The iconic car is believed to have been left for 30 years in a warehouse in an undisclosed location after carrying Fangio to the second of his five world titles. Having been discovered, the car is expected to fetch over Â£5million when it goes under auction at this year's Goodwood Festival of Speed.
"The first time I saw this car I needed oxygen; it's landmark technology and it was driven by a landmark driver," racing historian Doug Nye told Eurosport. "Some people think it looks grotty – that's not the point – the really rare cars today are the unrestored ones.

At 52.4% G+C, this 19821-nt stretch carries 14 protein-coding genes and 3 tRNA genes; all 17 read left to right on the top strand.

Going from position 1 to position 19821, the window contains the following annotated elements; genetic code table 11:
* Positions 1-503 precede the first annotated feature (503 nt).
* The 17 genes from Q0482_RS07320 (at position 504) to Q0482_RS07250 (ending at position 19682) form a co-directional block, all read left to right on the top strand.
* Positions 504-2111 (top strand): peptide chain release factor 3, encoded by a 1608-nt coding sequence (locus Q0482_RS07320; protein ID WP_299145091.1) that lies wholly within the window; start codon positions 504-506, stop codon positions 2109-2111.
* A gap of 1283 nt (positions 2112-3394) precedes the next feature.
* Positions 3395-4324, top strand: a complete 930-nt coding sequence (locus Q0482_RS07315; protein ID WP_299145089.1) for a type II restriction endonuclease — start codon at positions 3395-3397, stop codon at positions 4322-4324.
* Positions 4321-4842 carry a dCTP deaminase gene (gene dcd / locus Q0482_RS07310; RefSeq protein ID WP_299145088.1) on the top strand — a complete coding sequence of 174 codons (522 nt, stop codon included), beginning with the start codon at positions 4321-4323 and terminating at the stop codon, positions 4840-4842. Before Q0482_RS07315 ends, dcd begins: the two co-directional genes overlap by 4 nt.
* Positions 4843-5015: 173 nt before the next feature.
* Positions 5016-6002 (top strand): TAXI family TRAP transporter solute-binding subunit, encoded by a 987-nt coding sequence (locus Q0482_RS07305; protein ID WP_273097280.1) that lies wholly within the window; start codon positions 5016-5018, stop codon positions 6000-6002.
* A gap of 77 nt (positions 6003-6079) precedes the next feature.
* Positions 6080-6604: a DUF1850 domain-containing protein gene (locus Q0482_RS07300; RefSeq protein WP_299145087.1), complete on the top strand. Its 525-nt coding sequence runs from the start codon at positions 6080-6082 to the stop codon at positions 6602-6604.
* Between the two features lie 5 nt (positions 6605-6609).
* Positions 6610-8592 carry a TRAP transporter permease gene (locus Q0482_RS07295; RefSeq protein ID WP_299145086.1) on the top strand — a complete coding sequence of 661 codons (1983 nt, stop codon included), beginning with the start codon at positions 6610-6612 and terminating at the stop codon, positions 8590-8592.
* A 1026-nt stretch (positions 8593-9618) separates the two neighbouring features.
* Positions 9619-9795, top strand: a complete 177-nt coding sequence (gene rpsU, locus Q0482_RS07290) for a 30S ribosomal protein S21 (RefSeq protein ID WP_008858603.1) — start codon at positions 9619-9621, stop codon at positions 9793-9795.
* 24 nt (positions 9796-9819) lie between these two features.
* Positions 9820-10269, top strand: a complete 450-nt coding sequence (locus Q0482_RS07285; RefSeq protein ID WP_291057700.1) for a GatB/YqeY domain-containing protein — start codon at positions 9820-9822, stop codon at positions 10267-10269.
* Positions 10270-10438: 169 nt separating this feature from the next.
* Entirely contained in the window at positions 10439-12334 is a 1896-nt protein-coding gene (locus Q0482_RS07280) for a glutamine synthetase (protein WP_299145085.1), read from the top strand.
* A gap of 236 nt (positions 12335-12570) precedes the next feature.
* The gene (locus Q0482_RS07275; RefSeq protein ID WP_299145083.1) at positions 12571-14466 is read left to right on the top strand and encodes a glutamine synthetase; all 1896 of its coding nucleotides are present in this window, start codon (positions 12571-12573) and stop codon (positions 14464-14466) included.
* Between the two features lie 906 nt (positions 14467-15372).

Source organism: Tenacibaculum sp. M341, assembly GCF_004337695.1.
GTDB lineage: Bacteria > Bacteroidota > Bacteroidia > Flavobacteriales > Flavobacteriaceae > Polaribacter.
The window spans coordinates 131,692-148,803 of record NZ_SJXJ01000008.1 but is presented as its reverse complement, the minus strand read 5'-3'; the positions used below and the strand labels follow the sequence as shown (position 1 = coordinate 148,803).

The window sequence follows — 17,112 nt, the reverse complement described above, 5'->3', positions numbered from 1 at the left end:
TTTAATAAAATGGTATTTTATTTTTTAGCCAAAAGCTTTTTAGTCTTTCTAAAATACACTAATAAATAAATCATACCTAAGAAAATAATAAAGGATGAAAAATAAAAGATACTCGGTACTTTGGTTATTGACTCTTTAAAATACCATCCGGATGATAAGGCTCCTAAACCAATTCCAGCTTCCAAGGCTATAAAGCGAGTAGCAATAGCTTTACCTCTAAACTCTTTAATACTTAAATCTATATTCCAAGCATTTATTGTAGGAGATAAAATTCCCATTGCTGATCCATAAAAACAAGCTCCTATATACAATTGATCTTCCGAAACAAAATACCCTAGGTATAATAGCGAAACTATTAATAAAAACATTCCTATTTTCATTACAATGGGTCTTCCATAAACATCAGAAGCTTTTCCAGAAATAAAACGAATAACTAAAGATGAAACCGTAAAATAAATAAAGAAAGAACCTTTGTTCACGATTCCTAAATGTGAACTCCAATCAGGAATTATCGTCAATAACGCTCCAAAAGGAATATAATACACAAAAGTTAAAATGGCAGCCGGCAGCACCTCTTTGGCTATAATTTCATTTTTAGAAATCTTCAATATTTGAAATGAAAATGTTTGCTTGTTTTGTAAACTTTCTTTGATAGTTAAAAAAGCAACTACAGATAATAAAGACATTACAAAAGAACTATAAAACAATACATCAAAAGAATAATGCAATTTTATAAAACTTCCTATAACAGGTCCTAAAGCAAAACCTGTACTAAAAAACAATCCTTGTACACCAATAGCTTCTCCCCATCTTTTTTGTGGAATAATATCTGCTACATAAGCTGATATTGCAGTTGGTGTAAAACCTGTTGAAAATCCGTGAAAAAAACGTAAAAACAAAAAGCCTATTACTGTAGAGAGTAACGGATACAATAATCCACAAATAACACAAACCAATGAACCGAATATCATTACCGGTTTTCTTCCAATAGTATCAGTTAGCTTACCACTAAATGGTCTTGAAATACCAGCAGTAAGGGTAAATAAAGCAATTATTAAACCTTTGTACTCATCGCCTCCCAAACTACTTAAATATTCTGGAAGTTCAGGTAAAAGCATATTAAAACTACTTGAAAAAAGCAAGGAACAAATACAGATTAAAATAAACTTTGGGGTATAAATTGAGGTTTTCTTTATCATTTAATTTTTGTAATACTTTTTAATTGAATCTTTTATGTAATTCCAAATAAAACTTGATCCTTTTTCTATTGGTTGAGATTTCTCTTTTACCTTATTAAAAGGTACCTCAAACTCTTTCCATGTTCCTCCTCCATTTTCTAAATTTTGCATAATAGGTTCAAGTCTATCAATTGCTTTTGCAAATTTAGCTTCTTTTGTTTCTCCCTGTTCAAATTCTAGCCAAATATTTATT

"Every car that's restored has lost a part of its history because it's been obliterated by repainting or by rebuilding. Nothing's been obliterated on this; it's just a beautiful survivor."